Foundations can increase their effectiveness through being more transparent, according to a new report from the Association of Charitable Foundations (ACF).
Transparency and Engagement: The Pillars of Stronger Foundation Practice is the fourth report emerging from ACF’s Stronger Foundations initiative. It finds that making deliberate and intentional decisions about being transparent can enhance impact and effectiveness.
That is, enabling internal and external scrutiny can allow accountability, and can inspire confidence by beginning to balance the unequal power dynamic between foundations and others.
The report adds that communicating with internal and external audiences enables a foundation to tell its own story and share its mission and values in its own way, while having more information available can lead to more effectiveness and efficiency in the use of resources.
“Some foundations are accountable to the general public in more obvious ways than others. Those with an element of public funding or fundraising will inevitably think differently about accountability and transparency than those whose income comes from an individual or family. But all foundations have audiences and communities of interest,” the report states.
The report outlines five characteristics of excellent foundation practice, which include considering transparency across all the foundation’s activities, enabling an internal culture of transparency and engagement, and engaging external audiences including grant applicants and other foundations.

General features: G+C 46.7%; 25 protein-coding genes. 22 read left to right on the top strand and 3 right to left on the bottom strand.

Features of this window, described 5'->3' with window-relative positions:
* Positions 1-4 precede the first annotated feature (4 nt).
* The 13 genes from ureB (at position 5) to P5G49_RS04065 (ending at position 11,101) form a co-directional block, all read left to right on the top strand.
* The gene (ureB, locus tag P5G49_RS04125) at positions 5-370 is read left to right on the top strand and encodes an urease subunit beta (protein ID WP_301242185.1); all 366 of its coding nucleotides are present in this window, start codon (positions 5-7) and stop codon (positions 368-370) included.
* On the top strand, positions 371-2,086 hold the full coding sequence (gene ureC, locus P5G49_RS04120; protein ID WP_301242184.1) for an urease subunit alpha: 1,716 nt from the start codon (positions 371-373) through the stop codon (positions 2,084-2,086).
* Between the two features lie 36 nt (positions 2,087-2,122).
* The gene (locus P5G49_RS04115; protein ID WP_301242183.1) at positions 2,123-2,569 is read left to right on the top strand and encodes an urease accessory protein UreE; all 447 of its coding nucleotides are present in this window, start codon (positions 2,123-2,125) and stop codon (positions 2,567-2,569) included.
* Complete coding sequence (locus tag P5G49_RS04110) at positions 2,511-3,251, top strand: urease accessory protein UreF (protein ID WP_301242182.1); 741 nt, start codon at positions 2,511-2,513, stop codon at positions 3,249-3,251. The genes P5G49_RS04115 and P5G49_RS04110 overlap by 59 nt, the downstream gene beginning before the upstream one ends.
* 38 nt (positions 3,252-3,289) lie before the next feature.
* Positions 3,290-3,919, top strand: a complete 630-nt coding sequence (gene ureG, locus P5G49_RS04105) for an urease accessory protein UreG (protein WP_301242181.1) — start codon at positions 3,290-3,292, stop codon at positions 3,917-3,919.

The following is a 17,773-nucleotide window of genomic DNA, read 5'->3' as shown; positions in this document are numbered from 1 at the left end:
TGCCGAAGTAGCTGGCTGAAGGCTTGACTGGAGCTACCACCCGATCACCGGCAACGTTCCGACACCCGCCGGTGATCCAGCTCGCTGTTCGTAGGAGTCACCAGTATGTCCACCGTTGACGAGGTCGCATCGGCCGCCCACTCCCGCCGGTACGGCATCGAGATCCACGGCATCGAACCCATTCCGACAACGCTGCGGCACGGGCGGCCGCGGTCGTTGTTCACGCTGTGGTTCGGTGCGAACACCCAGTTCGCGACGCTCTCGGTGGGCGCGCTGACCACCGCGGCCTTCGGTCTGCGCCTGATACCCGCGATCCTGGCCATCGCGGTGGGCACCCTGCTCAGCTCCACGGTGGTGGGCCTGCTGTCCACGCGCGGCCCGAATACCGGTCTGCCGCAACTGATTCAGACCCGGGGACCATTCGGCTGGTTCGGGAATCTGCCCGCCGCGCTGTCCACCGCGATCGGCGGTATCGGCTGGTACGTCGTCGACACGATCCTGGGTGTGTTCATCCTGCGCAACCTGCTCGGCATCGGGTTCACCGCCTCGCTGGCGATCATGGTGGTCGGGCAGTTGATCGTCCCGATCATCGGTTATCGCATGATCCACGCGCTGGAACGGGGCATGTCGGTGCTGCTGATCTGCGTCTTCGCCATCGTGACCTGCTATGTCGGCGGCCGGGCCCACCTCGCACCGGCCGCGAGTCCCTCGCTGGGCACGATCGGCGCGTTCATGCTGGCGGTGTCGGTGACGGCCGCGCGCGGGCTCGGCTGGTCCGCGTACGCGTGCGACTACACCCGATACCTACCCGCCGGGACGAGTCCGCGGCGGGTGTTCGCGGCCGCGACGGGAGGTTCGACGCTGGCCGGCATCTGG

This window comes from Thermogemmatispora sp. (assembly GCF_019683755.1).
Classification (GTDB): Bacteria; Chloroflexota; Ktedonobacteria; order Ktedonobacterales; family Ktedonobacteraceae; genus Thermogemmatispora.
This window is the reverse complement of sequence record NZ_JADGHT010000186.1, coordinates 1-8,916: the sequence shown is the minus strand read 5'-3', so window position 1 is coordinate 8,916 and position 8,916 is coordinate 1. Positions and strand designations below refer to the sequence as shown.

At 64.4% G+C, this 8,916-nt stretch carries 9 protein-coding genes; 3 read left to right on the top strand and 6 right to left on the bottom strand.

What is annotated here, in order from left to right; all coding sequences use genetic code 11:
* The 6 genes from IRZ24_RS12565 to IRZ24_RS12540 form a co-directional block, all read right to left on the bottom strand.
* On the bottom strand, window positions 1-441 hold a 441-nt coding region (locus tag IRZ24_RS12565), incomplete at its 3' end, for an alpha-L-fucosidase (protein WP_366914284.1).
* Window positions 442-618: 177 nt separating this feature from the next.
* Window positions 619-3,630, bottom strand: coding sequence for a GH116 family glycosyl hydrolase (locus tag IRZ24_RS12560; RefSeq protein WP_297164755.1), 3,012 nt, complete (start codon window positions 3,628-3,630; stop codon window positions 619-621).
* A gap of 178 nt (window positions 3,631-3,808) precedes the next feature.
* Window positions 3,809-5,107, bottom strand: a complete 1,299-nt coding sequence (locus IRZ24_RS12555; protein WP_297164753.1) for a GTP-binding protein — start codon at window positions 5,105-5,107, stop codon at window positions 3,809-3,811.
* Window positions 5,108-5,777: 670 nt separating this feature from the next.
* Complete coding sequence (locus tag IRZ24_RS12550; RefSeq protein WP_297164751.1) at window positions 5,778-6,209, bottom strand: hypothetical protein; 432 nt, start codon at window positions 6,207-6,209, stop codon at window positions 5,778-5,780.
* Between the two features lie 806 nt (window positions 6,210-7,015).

‘Greater transparency brings clear advantages’
Carol Mack, chief executive of ACF, said: “Foundations are not immune from increasing public pressure on all institutions to be open. There is a growing interest not just in what they fund, but the source of their funding, where their assets are invested, and how decisions are made.
“This has become all the more pertinent in response to the outbreak of Covid-19, which has magnified issues of power, inequality, and lack of accountability.
“Many foundations have found greater transparency brings clear advantages; it builds trust and legitimacy, promotes efficiency and results in more equitable access to information. It can improve decision-making, enhance impact and increase influence. Indeed there are examples of excellent practice in transparency across the sector already.
“But there are also limits to transparency – and like all foundation assets and decisions, it needs to be deployed intentionally and effectively.
“We hope this report offers an insightful, nuanced contribution on the theme of transparency and engagement, and, crucially, that it inspires foundations to take action that will boost their effectiveness in pursuit of social good.”